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UC Berkeley excavations at San Francisco's historic Presidio turn up three centuries of artifacts, plus the oldest colonial deposits yet
22 June 2000

By Patricia McBroom, Media Relations

Berkeley - More than 100,000 artifacts from three centuries of military life have been dug out of the ground at San Francisco's Presidio by University of California, Berkeley, archaeologists.

The archaeologists also have found some extremely early refuse pits that may date to the earliest days of the original Spanish fort established in 1776. The pits provide new information about how colonists were using the Presidio lands when they first arrived in San Francisco.

These and other findings from excavations at the Presidio are being reported this month by UC Berkeley's Funston Avenue Archaeological Research Project, which continues its work this summer. Sponsored by the Presidio Trust in cooperation with the National Park Service, the project is the first to examine the daily lives of military families in the Funston Avenue officer's quarters.

On Tuesday, June 27, the public is invited to see the artifacts, meet the archaeologists and view the pits, walls and living floors of past centuries at the Presidio. The archaeological open house will be held at the Funston Avenue dig from 1 p.m. to 7 p.m. and is timed to coincide with the June 29 anniversary of the establishment of the city of San Francisco.

Barbara Voss, co-coordinator of the project and a UC Berkeley graduate student in anthropology, said the dig had exceeded expectations. "We thought we would find a lot of material scattered around the surface. Instead we found these deep, dense features that are far richer and older than we ever expected."

Just how old the deepest layer is remains to be seen, said Voss. It could be part of the original 1776 occupation because it was discovered beneath a foundation constructed in the early 1800s as part of an expansion of the Presidio.

"The pieces of ceramic we found there date to the late 1700s," said Voss. "It's hard to tell if this is from the absolutely first settlement, but it could be. It is certainly older than any other deposit found so far in the Funston area."

Voss said that a fine-grained stratigraphic analysis of the site this summer should give more information on the early find. A study of ceramics from the pits that are known to have been imported from Mexico in the late 1700s and early 1800s may produce a more exact date.

The discovery consists of five pits, probably dug originally for clay to make bricks and later used as refuse dumps. In the expansion of the Presidio of the early 1800s, the pits were topped with fresh clay and foundations were laid over them.

The excavations also have shed new light on the lives of San Francisco's first colonists who came here to set up a military outpost and establish a Spanish colony, said Voss.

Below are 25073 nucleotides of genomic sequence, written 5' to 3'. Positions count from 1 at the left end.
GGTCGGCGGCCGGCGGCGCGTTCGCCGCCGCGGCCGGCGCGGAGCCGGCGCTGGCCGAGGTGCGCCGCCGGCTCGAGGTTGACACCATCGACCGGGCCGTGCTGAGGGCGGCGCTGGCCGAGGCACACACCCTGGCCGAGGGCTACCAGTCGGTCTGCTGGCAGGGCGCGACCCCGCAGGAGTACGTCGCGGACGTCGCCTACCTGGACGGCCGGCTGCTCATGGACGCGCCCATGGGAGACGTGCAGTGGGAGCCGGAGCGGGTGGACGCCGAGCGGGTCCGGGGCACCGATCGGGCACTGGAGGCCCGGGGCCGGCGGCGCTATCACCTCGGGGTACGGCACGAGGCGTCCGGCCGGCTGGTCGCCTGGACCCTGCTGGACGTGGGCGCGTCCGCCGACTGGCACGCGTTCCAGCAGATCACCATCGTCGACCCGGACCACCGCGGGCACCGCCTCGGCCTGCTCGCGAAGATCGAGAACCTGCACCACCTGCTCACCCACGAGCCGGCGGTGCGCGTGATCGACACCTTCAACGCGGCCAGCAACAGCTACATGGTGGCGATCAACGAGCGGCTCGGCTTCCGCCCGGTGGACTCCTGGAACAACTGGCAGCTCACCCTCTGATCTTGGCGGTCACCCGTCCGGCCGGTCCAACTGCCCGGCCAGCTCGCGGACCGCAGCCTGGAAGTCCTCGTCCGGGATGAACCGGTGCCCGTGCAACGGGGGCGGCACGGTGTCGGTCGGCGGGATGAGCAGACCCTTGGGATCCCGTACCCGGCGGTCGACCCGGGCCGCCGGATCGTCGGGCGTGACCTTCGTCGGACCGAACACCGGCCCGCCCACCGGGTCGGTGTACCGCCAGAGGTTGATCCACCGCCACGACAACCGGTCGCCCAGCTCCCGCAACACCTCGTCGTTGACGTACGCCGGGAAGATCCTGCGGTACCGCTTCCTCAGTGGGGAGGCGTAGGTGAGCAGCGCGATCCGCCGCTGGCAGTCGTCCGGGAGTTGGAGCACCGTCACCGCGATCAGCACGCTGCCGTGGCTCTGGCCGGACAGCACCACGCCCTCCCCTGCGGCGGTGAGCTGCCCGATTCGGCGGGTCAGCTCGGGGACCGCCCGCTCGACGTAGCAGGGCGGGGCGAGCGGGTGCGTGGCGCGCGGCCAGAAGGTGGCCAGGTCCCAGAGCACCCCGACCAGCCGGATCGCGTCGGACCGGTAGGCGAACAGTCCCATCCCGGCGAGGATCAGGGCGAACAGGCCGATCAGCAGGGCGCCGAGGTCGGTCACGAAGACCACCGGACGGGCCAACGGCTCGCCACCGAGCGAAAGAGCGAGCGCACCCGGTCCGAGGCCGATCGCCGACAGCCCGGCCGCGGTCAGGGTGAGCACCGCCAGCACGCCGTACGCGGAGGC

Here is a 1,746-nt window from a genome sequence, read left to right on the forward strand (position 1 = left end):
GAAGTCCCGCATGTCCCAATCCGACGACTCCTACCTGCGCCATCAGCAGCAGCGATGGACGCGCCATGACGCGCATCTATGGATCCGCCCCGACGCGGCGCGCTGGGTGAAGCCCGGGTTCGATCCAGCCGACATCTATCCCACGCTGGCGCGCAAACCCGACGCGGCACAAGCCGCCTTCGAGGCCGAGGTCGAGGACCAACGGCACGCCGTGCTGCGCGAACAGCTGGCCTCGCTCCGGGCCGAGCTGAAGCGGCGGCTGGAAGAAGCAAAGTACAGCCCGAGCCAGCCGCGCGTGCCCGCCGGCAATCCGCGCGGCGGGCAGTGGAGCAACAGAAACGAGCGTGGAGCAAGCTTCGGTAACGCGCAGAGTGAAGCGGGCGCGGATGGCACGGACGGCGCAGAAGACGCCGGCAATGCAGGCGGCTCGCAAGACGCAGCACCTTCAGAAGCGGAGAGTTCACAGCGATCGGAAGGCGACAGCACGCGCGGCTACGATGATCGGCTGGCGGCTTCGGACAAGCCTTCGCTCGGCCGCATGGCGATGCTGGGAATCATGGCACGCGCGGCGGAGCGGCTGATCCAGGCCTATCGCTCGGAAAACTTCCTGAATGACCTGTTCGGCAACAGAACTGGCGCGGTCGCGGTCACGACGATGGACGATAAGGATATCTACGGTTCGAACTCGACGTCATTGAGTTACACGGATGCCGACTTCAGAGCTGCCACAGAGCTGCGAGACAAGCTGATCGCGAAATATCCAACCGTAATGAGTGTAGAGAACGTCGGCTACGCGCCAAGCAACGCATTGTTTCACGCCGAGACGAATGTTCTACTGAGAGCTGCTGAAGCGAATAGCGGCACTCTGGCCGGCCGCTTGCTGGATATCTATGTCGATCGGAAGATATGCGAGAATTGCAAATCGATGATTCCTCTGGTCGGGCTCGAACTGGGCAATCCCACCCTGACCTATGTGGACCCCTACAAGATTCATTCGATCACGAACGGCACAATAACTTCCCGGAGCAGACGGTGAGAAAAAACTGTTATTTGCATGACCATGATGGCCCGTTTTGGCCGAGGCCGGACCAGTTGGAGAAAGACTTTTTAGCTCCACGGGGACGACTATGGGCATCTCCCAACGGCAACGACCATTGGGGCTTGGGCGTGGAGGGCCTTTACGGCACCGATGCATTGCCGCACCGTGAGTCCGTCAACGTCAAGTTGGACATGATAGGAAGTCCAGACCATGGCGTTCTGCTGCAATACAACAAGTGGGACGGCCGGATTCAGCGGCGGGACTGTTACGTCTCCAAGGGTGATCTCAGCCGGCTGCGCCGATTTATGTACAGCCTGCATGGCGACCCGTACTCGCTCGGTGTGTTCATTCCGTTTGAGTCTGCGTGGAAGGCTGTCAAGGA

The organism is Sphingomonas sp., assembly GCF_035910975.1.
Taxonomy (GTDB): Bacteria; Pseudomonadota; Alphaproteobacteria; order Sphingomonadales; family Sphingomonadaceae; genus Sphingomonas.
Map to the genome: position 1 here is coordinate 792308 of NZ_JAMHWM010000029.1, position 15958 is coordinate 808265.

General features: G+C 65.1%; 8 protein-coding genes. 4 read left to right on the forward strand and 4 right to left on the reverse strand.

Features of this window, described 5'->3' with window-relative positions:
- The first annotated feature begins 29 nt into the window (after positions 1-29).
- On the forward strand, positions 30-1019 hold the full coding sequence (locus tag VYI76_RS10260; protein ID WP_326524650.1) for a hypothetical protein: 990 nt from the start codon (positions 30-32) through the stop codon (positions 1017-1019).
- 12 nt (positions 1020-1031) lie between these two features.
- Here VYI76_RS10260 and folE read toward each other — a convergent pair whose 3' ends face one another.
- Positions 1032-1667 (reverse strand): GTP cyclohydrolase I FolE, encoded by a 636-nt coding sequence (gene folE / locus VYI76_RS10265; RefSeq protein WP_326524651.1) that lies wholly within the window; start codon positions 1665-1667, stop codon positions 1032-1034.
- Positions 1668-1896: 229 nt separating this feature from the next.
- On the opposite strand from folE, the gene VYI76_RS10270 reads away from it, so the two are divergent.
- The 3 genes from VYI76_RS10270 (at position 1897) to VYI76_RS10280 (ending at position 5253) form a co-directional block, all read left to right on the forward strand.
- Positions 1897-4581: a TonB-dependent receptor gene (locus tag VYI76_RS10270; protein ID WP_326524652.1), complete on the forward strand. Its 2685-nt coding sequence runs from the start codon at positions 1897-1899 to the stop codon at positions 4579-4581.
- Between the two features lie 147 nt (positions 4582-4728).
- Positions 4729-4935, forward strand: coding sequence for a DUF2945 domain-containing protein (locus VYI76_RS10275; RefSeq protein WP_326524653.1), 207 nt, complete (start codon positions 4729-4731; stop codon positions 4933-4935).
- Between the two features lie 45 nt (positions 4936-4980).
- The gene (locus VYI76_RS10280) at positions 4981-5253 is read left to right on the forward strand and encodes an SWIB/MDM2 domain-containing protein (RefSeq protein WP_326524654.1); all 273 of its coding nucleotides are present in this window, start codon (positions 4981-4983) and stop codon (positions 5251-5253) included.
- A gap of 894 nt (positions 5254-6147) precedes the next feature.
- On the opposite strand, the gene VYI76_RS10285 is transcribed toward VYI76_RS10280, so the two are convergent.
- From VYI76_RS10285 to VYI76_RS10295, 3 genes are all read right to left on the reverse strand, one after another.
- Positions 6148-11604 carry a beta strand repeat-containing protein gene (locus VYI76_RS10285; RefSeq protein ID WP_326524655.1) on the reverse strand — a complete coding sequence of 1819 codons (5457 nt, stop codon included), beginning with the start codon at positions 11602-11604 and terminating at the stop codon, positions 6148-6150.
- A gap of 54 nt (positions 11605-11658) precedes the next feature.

"Soldiers and their families lived within the fort. Most of the population were women and children," she said. Isolated for most of the year, the "outpost community of about 200 to 300 people had to develop its own way of living, learning how to cope on a cold, windswept, foggy, barren plateau."

Voss said that tree-planting at the Presidio was undertaken by the U.S. Army in 1880 to break the wind and replicate an eastern woodland. But before that, the area was bleak.

Residents who lived there had to become self sufficient, perhaps even making their own ceramics, because ships arrived only once a year at this outpost of colonial Spain.

American occupation dates from 1847 and is evident in the sudden appearance of manufactured goods, including manufactured soda water bottles, according to Amy Ramsay, co-coordinator of the project, and also a UC Berkeley graduate student.

It was a small outpost throughout the Gold Rush years. Speculation has it that many of the soldiers may have decamped in the night, headed for the gold fields.

During the Civil War, life at the Presidio bloomed again, said Ramsay. Excavations have turned up a substantial amount of intact Civil War material, including ceramics, costume jewelry, smoking pipes, pieces of ammunition, a live bullet and a tiny rhinestone the size of the head of a pin.

Ramsay said that at first the American houses faced west toward the Pacific. Later they were changed to face east toward the new City of San Francisco.

One good reason to change the orientation of the houses, she said, would have been to protect front parlors from the ever-blowing sand. It would be years before tiny saplings planted in 1880 would become the dense woodland that now covers Presidio lands.

UC Berkeley's dig is among the first steps taken by the Presidio Trust to develop an archaeological management plan for the park, as part of its mission to preserve the park's natural resources while making it self-sufficient by the year 2013.



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